Anti-inflammatory diet for Lyme

I've been under the impression that medical practitioners, such as GP doctors and nutritionists, were familiar with the notion that inflammation is at the core of many diseases. However, it looks like the study of inflammation, and what to do about it, is newer than I thought. According to an Aug 17, 2009 article in the LA Times, Battling inflammation, disease through food, by Shara Yurkiewicz, medical practitioners are just beginning to put two and two together when it comes to inflammation and chronic disease.

"[Chronic inflammation] is an emerging field," says Dr. David Heber, a UCLA professor of medicine and director of the university's Center for Human Nutrition. "It's a new concept for medicine."

The article continues: "The theory goes that long after the invading bacteria or viruses from some infection [such as Lyme bacteria] are gone, the body's defenses remain active. The activated immune cells and hormones then turn on the body itself, damaging tissues. The process continues indefinitely, occurring at low enough levels that a person doesn't feel pain or realize anything is wrong. Years later, proponents say, the damage contributes to illnesses such as heart disease, neurological disorders like Alzheimer's disease or cancer." LA Times article, 8/16/09

When you get a splinter, or a mosquito bite, or suffer an injury such as a broken bone, your body's immune system instantly responds to the pain and offense by sending more blood to the wounded area. The tissue swells and reddens while the healing work gets underway. While it's fairly easy to see a mosquito bite or detect a broken bone, chronic silent inflammation inside the body, which is what Lyme disease may cause, may go unnoticed for years because, as the article states, it occurs at a low level and doesn't hurt. The immune system doesn't switch off.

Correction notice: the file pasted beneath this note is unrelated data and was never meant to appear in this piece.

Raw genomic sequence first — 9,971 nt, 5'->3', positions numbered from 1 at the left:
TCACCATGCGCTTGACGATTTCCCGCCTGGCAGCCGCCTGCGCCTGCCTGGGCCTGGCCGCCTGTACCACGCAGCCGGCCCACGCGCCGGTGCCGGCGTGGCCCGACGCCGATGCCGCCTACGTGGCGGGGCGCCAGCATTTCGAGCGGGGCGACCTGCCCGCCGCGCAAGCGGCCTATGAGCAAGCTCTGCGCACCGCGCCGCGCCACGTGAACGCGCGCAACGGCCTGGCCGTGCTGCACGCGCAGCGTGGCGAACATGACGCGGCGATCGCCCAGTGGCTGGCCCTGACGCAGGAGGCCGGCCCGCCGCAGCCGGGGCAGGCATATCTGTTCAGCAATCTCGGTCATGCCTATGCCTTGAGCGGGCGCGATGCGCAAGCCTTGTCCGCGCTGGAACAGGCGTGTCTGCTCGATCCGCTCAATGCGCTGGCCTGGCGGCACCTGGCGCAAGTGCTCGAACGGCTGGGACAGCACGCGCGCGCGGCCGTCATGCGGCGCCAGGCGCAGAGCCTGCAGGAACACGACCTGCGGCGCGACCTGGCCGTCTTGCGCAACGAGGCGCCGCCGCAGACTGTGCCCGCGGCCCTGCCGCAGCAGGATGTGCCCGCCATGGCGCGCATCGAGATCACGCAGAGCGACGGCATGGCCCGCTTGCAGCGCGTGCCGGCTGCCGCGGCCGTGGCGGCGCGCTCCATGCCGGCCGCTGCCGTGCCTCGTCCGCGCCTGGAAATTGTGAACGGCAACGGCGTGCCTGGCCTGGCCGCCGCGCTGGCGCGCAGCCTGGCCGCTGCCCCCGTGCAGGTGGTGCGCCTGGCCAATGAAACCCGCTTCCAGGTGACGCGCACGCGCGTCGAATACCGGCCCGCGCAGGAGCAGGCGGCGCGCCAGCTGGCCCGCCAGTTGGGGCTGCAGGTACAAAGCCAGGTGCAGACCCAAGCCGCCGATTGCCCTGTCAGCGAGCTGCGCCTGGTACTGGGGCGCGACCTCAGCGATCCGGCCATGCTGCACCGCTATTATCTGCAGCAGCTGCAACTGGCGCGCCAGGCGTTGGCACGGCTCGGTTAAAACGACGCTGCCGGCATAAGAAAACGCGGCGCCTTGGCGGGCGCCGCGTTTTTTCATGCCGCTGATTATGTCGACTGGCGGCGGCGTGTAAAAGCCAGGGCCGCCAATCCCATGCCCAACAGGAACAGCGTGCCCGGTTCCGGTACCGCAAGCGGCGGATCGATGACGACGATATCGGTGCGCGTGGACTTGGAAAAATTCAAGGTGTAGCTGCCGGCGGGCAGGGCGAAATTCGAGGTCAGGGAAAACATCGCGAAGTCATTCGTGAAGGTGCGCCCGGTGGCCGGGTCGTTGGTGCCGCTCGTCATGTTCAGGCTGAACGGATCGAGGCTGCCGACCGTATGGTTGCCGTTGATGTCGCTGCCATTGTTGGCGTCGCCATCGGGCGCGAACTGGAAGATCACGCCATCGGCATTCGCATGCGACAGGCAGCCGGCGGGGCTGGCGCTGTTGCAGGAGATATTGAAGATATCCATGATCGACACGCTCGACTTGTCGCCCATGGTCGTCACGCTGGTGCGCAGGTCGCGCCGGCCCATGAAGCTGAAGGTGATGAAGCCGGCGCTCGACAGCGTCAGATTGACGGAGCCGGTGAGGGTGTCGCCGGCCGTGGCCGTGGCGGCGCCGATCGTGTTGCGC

What can be done? Although more studies are necessary to determine the results scientifically, many people (including me) believe that their eating habits affect their health and can even help bring down chronic inflammation. Choosing foods rich in antioxidants is probably smart, and may even help you feel better while healing from Lyme infection. Antioxidants may slow down or inhibit the tissue damage caused by free radicals at the sites of inflammation.

The Mediterranean diet, for example, is high in antioxidants, including dark green leafy veggies, whole grains such as steel cut oats, nuts, oily fish such as salmon, and bright-colored fruits such as blueberries, pomegranates, dark cherries and raspberries.

Following an anti-inflammatory diet also means eliminating, or at least reducing food that can cause inflammation. Such foods include those with saturated fats, trans fats, corn and soybean oil, refined carbohydrates such as white sugars, red meat and dairy.

Neem oil and ticks

Q: Will neem oil spray kill the ticks on my dog?

A: No, it's not likely. Mature ticks are not usually affected by neem. However, neem oil has been reported to cause female ticks to lay sterile eggs. In addition, neem oil repels ticks. Use it to reduce Sparky's chances of being bitten in the future. Regularly grooming, shampooing and then spraying your dog with neem oil may greatly improve the problem of ticks.

Clean and spray your pet's bedding with neem oil too. Protecting you and your family from tick bites means thinking about all the opportunities the little critters have to encroach on your living space. Clean and spray all the spaces where your pets hang out.

Think of this as a long-term solution, however, and not an immediate fix. Be wary of ads that promise results. Neem oil has been shown to be effective only with certain types of ticks, and cattle and other livestock have been tested more than dogs and cats.